Narrowing The Search

The Aiwa portable cassette player I’d been saving for was smaller than the Sony Walkman plus it looked a lot cooler which was the main reason I wanted it. I hadn’t been out of high school long, but had saved the nearly $300 to buy my first portable music player.

The same day my pay check arrived, I headed down the the local Inkleys which sold mostly cameras but also carried a few higher end portable cassette players on the market. The owner recognized me from my many visits to the store to compare models and answer my questions. I had narrowed down my search to two models and had decided the more expensive model was the best choice. As I pulled my wallet out, the owner stopped me and offered to let me listen to both models.

I assumed the more expensive one would sound better but it didn’t. In fact, I couldn’t tell the difference. The owner explained that the more expensive model included a motorized antenna which added not only to the cost but to the complexity of the player. I mixed my own cassettes and had no plans to listen to the radio so I ended up saving about a hundred bucks that day. The owner had earned my trust and I continued to purchase a number of items from him over the years.

I’ve thought about this experience with the owner of this small camera shop a number of times since I’ve started spending a good portion of my day advising people what computer to purchase.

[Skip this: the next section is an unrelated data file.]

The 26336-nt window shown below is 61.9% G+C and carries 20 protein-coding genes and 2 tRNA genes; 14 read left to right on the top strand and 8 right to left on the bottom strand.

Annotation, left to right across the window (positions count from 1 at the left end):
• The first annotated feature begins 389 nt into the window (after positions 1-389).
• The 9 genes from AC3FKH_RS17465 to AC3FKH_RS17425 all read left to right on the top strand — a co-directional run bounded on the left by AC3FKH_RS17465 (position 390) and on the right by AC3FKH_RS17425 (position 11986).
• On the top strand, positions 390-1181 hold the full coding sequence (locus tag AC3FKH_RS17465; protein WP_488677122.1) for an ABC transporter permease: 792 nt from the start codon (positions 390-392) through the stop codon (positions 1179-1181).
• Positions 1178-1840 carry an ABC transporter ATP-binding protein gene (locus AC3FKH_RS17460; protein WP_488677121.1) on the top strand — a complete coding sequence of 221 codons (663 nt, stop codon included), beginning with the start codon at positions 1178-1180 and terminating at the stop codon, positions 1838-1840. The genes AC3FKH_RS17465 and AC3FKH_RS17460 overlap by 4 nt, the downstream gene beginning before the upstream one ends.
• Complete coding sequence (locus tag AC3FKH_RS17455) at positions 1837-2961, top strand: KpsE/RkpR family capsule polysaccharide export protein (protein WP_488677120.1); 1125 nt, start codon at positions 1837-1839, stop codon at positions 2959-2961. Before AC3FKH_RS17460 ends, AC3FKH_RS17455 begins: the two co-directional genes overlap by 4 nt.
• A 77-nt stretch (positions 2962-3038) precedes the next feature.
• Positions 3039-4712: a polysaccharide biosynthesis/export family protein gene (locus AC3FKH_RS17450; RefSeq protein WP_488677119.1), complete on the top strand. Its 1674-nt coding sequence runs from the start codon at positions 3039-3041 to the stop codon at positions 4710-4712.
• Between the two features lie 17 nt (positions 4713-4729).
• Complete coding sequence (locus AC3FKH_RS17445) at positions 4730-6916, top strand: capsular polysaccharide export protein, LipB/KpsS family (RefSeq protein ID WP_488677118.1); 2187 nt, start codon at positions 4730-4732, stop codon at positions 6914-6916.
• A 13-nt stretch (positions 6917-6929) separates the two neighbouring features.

Each day I speak with people who trust me to help them find the right system. Friends and family call to ask similar questions because the choices are so confusing. I hope I don’t sound like the Verizon employee in the SNL spoof video below. And as much as I try, I know there are times I do.

Through much trial and error I’ve found a system that works well for me. That includes a mid-range Windows 7 desktop, an iPad2, and iPhone 4S. I have as many friends attempt to sway more over to an Android phone as I do Mac fans trying to get me to abandon a PC running Windows. Contrary to what some people, moving between Windows and iOS devices is painless. As much as I enjoy the “it just works” nature of my iPad and iPhone, I still enjoy building my own PC by hand, with components I’ve selected right down to the make and model of case fans.

What works for me may not work well for you and vice versa. I’m fine if someone asks for my opinion on a computer, but decides to go with another model. Where I get frustrated is when my opinion is followed with a “But the guy at Best Buy liked this one..” or “Ya, but my brother doesn’t like that one…” type answer. My standard reply in those rare instances is “Then it sounds like you already have an answer” because it’s impossible to debate the imaginary Best Buy employee.

Maybe that’s why I enjoy building PCs for my father. He does his homework before asking my opinion and then we discuss options that give him the most bang for his dollar. I’ve lost count how many computers I’ve built for him over the years, but it’s quite a few.

And he even carries an Android phone.